Growth in business volumes slowed in business and professional services sector in the three months to August, while optimism fell sharply, according to a new survey.
The quarterly study by the Confederation of British Industry, the first since the UK's decision to leave the European Union, showed business volumes in business and professional services firms, which include accountancy, legal and marketing firms, were unchanged on the quarter after rising in May.
However, optimism fell at the fastest rate in nearly five years - November 2011.
There was moderate growth in business volumes for consumer services companies, which include hotels, bars, restaurants, travel and leisure.
Nevertheless, the drop in optimism was even sharper, dropping at the fastest pace since the height of the financial crisis in February 2009.
Business expansion plans in business and professional services were the weakest since May 2012.
Employment growth in both sub-sectors remained above average, and was at the strongest level this year in consumer services. However, it is expected to slow over the next quarter. Growth in spending on training and retraining also remained resilient.
Across the sector as a whole, investment plans for the year ahead were brought back into line with long-run averages, having seen a stronger start to 2016. Business and professional services firms expect to maintain investment spending on land and buildings, while spending on vehicles, plant and machinery will be pruned back over the next year.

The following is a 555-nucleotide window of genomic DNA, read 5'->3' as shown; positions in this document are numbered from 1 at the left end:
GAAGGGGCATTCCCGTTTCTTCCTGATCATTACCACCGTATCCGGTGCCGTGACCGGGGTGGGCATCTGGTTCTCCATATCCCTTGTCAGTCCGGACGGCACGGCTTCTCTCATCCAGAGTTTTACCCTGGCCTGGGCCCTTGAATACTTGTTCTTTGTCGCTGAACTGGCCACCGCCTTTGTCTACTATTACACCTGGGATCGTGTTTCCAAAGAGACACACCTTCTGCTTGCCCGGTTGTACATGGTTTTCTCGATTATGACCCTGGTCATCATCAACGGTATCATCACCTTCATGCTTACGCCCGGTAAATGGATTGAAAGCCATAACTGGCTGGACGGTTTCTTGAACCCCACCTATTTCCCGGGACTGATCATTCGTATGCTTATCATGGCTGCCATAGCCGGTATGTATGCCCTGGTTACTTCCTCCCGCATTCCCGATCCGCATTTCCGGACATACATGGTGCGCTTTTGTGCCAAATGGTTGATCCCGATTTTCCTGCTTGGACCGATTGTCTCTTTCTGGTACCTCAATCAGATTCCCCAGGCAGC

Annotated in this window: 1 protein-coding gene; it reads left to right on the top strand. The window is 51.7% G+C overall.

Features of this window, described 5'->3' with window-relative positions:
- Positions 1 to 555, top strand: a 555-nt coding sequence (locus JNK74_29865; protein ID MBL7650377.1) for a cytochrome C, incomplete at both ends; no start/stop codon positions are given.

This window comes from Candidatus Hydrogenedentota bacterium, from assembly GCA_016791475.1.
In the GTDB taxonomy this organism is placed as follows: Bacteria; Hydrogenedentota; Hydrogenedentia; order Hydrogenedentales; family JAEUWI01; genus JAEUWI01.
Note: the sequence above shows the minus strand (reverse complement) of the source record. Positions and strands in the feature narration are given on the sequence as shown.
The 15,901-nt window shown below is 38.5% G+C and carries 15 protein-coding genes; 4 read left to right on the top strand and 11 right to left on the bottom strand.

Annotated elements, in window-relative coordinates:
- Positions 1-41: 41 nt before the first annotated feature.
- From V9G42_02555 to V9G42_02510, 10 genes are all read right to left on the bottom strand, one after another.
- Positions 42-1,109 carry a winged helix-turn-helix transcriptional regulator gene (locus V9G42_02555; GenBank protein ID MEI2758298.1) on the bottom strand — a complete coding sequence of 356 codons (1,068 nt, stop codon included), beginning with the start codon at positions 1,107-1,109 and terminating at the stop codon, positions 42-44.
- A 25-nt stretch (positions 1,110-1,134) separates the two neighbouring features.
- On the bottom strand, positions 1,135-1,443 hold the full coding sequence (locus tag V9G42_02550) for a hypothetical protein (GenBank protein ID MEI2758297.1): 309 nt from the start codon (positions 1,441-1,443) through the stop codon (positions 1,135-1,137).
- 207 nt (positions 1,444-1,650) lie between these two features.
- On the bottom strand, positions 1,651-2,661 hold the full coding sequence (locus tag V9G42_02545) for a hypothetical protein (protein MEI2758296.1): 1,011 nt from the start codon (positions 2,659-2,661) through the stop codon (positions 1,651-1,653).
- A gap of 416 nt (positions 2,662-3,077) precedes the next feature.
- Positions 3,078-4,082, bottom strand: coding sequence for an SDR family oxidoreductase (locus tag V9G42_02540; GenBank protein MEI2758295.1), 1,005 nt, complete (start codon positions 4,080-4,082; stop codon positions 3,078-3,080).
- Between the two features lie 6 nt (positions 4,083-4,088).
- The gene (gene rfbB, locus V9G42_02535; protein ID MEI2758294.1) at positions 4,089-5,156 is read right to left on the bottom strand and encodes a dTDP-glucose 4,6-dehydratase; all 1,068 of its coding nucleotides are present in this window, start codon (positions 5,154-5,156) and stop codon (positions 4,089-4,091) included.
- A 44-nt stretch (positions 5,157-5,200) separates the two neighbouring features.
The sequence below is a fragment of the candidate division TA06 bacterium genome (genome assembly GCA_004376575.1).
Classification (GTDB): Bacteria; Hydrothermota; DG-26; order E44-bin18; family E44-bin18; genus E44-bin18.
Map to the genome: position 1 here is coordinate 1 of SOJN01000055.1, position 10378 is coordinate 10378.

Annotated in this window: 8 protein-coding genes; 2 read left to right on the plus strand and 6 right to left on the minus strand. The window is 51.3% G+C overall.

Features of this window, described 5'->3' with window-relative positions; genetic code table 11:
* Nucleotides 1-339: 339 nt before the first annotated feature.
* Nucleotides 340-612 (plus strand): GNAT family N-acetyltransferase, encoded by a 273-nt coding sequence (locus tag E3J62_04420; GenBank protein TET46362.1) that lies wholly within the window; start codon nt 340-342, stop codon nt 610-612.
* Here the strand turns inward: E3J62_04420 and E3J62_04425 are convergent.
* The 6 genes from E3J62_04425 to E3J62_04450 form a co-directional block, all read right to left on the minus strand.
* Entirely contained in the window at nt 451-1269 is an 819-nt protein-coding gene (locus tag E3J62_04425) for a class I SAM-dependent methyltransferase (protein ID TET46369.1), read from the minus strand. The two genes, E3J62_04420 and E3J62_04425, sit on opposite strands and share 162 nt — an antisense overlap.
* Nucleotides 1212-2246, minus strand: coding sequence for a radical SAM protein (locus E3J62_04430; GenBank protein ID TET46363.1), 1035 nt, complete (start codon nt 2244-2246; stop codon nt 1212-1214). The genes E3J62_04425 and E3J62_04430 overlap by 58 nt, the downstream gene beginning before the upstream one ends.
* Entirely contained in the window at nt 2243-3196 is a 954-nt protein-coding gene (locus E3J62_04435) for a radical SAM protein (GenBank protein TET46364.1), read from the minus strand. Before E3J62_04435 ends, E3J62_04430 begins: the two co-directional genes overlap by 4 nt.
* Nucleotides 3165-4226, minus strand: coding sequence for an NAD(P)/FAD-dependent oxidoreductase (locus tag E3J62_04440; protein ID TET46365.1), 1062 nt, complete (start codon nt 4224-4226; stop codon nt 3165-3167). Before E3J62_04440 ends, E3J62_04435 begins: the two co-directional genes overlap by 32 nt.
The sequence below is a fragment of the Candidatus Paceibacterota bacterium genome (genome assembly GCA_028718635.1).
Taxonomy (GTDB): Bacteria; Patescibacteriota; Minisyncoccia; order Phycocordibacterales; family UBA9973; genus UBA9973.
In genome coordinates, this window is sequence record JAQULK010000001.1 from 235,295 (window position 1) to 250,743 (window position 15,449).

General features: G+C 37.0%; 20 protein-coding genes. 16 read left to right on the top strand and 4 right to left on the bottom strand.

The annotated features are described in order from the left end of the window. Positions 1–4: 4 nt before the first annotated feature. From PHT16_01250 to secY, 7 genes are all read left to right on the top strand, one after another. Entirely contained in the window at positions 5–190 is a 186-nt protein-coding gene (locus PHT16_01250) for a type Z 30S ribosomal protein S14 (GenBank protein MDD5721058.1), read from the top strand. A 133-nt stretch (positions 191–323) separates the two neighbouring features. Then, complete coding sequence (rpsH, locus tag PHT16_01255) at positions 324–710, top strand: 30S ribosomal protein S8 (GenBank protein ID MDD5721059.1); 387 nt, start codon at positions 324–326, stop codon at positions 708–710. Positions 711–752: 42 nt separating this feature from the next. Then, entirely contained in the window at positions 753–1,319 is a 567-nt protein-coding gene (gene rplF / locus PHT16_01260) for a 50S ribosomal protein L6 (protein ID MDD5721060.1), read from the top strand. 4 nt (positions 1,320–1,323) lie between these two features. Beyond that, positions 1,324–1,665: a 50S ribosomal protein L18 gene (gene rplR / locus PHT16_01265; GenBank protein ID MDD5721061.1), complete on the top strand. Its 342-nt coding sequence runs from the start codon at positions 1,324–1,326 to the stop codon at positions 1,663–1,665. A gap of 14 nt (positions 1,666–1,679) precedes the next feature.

In consumer services, investment in land and buildings will continue to grow, but at a slower pace, while expenditure on vehicles, plant and machinery will be flat on the year. IT expenditure will continue to see robust growth in the sub-sectors.
Anna Leach, CBI head of economic analysis and surveys, said: "While the service sector has been rocked by the stormy waters of Brexit, especially when it comes to firms' sense of optimism, the actual slowdown in growth on the office and shop floor has been relatively modest.
"It's encouraging that employment numbers have remained robust, especially in the consumer services sector. But looking ahead, the service sector faces a challenging environment in which to grow and invest, with uncertainty about demand weighing on firms' minds.
"To shore up confidence across the economy, the Government must clearly communicate plans for negotiations to leave the EU, and demonstrate its commitment to stimulating growth and driving investment with an ambitious Autumn Statement."